It has always seemed that fleas and mosquitoes have bothered me more than anyone else around me. One time my family and I returned from a vacation to find a house of hungry fleas, as our cat had been boarded at the vet. Within minutes, I had probably 20 fleas on each of my ankles while everyone else seemed to be unaffected. Is there something about a person’s blood, skin or something else that would make biting insects attack a person more often than someone else?

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Comments

  1. Leolupus

    Biting insects choose who to bite based on the pheromones you give off. There is nothing to suggest they prefer a certain gender or blood type, but if you give off the kind of pheromones they’re attracted to, you’re going to get bitten a lot more often than someone who gives off the kind they’re not so keen on. For example, I am female and the same blood type as my mother – I never get bitten, whilst she and my brother do. I have heard that eating Marmite can put biting insects off biting you – I don’t know how true this is, but it’s possible it could cause you to give off a scent the biters find unpleasant.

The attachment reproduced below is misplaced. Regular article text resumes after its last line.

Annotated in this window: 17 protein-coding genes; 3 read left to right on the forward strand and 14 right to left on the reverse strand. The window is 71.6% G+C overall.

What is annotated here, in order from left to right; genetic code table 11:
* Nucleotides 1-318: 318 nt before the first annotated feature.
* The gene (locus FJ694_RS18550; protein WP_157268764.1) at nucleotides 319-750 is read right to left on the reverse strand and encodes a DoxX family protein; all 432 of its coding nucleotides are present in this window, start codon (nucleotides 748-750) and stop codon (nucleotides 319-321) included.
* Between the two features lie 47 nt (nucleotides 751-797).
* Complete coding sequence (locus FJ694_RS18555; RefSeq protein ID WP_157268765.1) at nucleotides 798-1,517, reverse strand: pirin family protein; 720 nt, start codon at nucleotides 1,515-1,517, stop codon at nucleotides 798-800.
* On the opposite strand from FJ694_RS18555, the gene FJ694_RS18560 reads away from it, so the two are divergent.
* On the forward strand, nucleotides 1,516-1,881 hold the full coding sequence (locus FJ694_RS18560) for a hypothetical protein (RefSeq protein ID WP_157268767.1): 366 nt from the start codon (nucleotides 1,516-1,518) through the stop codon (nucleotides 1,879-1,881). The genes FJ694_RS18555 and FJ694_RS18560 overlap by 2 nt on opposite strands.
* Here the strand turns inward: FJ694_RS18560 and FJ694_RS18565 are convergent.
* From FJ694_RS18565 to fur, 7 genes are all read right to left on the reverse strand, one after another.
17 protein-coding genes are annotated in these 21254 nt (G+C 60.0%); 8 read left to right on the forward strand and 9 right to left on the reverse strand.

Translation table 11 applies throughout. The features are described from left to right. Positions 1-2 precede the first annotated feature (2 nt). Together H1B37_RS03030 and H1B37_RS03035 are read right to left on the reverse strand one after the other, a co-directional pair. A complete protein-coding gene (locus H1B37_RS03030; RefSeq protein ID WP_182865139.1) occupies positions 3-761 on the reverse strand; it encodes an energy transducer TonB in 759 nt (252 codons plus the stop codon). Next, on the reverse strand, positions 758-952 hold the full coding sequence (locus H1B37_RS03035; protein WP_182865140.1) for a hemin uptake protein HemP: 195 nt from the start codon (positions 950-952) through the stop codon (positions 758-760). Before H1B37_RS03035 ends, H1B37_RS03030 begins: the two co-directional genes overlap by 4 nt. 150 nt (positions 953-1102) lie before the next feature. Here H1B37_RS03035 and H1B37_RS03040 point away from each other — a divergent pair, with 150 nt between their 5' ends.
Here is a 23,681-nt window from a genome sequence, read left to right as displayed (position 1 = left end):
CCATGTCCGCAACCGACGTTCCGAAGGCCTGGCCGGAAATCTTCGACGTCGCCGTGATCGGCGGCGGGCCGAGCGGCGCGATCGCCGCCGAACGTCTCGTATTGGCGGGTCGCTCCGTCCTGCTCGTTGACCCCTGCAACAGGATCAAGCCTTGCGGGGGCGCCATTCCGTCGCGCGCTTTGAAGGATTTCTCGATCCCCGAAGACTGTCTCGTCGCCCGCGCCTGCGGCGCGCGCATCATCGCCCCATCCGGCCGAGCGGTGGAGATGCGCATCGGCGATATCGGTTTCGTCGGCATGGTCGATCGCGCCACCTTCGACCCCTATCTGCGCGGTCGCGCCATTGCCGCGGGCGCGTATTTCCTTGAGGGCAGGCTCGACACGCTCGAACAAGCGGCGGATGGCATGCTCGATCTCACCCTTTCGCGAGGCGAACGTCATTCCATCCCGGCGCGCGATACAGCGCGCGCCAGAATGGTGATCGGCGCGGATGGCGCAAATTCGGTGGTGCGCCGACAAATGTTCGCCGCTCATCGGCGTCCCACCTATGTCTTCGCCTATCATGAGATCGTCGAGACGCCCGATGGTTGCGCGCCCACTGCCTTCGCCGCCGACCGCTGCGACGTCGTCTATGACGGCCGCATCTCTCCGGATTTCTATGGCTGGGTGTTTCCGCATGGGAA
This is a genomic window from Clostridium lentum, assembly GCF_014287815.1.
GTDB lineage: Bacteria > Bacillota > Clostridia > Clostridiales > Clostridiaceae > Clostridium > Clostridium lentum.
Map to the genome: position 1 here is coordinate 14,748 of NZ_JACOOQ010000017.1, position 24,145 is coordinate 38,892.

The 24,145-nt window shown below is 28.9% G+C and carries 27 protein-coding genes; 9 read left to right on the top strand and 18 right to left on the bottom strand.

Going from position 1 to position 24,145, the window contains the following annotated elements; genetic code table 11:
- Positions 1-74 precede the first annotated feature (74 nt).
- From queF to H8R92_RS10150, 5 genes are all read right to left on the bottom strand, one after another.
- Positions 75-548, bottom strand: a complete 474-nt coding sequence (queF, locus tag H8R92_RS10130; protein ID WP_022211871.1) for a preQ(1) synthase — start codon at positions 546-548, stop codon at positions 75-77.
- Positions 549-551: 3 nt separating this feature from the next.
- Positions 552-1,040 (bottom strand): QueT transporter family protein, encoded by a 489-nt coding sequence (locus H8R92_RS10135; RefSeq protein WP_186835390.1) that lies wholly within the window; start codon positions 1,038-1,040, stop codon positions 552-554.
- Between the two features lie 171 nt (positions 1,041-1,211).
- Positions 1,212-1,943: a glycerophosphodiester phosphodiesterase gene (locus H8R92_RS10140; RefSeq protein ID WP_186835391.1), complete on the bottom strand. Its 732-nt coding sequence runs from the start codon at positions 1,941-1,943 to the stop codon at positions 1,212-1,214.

2. winter_g

    i don’t know about the fleas, but mosquitoes are attracted to exhaled carbon dioxide, body heat and movement. maybe something about your body chemistry makes you more of a target.

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